Language Selection

English French German Italian Portuguese Spanish

Speeding Up The Linux Kernel With Transparent Hugepage Support

Filed under
Linux

Last month we reported on the 200 line Linux kernel patch that does wonders for improving the desktop responsiveness of the system. There was certainly much interest (over 100,000 views to both of our YouTube videos demonstrating the change) but this patch really didn't speed up the system per se but rather improved the desktop interactivity and reduced latency by creating task-groups per TTY so that the processes had more equal access to the CPU. There is though an entirely different patch-set now beginning to generate interest among early adopters that does improve the kernel performance itself in compute and memory intensive applications and it's the Transparent Hugepage Support patch-set. Here are our initial tests of the latest kernel patches that will hopefully be finding their way into the mainline Linux kernel soon.

As was pointed out in our forums, the Transparent Hugepage Support patch-set has been updated against the Linux 2.6.37 kernel code-base and is showing to improve the performance in compute/memory intensive applications by a couple percent at this time. The Transparent Hugepage Support in the Linux kernel works by reducing the number of TLB (Translation Lookaside Buffer) entries that such applications need and at the same time increasing the cap that a TLB cache can provide.

rest here




More in Tux Machines

more of today's howtos

Leftovers: OSS and Sharing

Microsoft Begs, Bugs, and Bug Doors

  • Don't install our buggy Windows 10 Creators Update, begs Microsoft
    Microsoft has urged non-tech-savvy people – or anyone who just wants a stable computer – to not download and install this year's biggest revision to Windows by hand. And that's because it may well bork your machine. It's been two weeks since Microsoft made its Creators Update available, and we were previously warned it will be a trickle-out rather than a massive rollout. Now, Redmond has urged users to stop manually fetching and installing the code, and instead wait for it to be automatically offered to your computer when it's ready.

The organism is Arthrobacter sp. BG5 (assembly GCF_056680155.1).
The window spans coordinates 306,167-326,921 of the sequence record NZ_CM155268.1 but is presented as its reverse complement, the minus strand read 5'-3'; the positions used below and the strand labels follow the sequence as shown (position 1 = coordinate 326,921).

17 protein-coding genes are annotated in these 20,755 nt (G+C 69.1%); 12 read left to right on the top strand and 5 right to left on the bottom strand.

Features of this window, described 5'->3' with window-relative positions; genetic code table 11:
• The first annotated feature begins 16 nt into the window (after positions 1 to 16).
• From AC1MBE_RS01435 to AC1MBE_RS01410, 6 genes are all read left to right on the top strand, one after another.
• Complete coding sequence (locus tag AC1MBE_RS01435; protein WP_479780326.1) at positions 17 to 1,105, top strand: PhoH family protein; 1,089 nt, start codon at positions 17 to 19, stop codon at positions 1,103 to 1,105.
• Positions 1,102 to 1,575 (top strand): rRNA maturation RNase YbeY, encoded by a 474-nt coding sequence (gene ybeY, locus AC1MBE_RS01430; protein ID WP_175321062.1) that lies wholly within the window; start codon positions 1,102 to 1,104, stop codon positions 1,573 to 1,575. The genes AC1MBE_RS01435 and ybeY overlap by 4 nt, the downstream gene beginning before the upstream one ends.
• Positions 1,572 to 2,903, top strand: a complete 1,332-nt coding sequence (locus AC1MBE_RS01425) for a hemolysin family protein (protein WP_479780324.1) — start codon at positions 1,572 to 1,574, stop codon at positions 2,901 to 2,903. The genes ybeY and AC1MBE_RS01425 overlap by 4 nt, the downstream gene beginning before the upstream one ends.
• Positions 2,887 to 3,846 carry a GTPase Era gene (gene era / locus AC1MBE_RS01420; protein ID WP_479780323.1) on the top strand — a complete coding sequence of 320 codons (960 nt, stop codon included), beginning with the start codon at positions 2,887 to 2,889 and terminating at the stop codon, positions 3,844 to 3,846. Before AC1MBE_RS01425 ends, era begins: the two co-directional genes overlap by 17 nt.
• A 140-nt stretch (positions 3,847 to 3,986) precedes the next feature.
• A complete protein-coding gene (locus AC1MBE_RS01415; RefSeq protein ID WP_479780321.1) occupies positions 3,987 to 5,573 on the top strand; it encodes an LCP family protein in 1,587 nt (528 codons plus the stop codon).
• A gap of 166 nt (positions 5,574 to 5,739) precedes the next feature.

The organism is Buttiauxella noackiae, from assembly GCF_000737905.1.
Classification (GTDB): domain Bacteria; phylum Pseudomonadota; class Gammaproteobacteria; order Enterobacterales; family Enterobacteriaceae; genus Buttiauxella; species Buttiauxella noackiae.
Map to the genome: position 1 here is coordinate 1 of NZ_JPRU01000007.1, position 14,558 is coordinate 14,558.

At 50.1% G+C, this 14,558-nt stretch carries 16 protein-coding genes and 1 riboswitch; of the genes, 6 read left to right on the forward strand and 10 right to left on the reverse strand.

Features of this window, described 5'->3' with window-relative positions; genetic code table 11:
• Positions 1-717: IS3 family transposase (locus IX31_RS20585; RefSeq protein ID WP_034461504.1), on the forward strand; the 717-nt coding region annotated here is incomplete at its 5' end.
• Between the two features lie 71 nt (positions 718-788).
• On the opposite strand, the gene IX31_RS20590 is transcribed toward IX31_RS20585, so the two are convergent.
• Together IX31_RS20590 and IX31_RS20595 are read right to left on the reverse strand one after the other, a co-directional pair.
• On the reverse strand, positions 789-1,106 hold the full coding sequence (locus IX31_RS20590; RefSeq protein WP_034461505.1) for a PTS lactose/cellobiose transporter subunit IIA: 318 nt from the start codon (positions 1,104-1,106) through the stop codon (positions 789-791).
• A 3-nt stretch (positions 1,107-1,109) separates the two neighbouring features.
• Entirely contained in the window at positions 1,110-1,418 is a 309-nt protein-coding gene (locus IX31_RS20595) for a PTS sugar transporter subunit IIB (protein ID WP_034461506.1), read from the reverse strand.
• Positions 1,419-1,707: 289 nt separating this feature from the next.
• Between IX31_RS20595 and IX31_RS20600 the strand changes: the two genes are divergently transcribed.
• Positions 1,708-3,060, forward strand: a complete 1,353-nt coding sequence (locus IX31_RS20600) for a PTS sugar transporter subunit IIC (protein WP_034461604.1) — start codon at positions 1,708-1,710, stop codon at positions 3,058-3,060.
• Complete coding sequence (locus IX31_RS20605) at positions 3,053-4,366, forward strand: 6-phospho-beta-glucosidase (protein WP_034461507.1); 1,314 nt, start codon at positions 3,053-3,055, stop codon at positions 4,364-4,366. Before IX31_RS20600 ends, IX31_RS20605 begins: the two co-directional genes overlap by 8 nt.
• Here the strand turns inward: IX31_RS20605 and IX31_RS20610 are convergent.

• Microsoft Word flaw took so long to fix that hackers used it to send fraud software to millions of computers
    A flaw in Microsoft Word took the tech giant so long to fix that hackers were able to use it to send fraud software to millions of computers, it has been revealed. The security flaw, officially known as CVE-2017-0199, could allow a hacker to seize control of a personal computer with little trace, and was fixed on April 11 in Microsoft's regular monthly security update - nine months after it was discovered.

FOSS Licensing (and Lack Thereof)

  • Portugal to harmonise usability of govt portals
    All of the code, information and tools are made available for reuse.
  • JRC: ‘Releasing code without a licence hinders reuse’
    Projects that publish source code without a licence weaken the reusability of their code, warns Stefano Gentile, a copyright and trademark specialist working for the European Commission’s Joint Research Centre (JRC). Currently just 20 % of all projects published on GitHub, one of the most popular source code sharing platforms, have selected a licence for their work - down from about 60% in 2008, Gentile said, quoting numbers published in 2015 by GitHub.
  • React to React
    The Additional Grant of Patent Rights is a patent license grant that includes certain termination criteria. These termination criteria are not entirely unprecedented when you look at the history of patent license provisions in OSI-approved licenses, but they are certainly broader than the termination criteria [or the equivalent] in several familiar modern licenses (the Apache License 2.0, EPL, MPL 2.0, and GPLv3).
  • BetConstruct declares the source code for its front-end as open source
    The project is distributed under MIT license.